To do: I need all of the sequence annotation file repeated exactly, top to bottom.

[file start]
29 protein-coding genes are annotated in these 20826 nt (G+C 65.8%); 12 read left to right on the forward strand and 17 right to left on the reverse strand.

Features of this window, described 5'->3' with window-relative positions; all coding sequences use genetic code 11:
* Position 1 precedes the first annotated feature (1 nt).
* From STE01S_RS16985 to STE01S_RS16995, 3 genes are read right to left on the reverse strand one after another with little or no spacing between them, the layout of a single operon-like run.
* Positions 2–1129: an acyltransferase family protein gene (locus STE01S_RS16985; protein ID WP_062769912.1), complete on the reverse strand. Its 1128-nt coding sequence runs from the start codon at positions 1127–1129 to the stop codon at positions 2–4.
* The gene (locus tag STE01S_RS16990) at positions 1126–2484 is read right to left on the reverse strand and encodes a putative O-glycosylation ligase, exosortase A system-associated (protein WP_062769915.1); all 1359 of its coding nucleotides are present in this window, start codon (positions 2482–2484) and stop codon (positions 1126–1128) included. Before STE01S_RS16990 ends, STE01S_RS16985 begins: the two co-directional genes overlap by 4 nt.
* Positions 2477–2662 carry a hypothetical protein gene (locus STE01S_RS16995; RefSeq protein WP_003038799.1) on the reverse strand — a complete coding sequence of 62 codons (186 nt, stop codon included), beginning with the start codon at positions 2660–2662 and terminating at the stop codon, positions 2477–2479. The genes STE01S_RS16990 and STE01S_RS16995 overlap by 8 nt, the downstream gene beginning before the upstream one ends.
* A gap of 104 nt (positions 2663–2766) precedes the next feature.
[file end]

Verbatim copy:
29 protein-coding genes are annotated in these 20826 nt (G+C 65.8%); 12 read left to right on the forward strand and 17 right to left on the reverse strand.

Features of this window, described 5'->3' with window-relative positions; all coding sequences use genetic code 11:
* Position 1 precedes the first annotated feature (1 nt).
* From STE01S_RS16985 to STE01S_RS16995, 3 genes are read right to left on the reverse strand one after another with little or no spacing between them, the layout of a single operon-like run.
* Positions 2–1129: an acyltransferase family protein gene (locus STE01S_RS16985; protein ID WP_062769912.1), complete on the reverse strand. Its 1128-nt coding sequence runs from the start codon at positions 1127–1129 to the stop codon at positions 2–4.
* The gene (locus tag STE01S_RS16990) at positions 1126–2484 is read right to left on the reverse strand and encodes a putative O-glycosylation ligase, exosortase A system-associated (protein WP_062769915.1); all 1359 of its coding nucleotides are present in this window, start codon (positions 2482–2484) and stop codon (positions 1126–1128) included. Before STE01S_RS16990 ends, STE01S_RS16985 begins: the two co-directional genes overlap by 4 nt.
* Positions 2477–2662 carry a hypothetical protein gene (locus STE01S_RS16995; RefSeq protein WP_003038799.1) on the reverse strand — a complete coding sequence of 62 codons (186 nt, stop codon included), beginning with the start codon at positions 2660–2662 and terminating at the stop codon, positions 2477–2479. The genes STE01S_RS16990 and STE01S_RS16995 overlap by 8 nt, the downstream gene beginning before the upstream one ends.
* A gap of 104 nt (positions 2663–2766) precedes the next feature.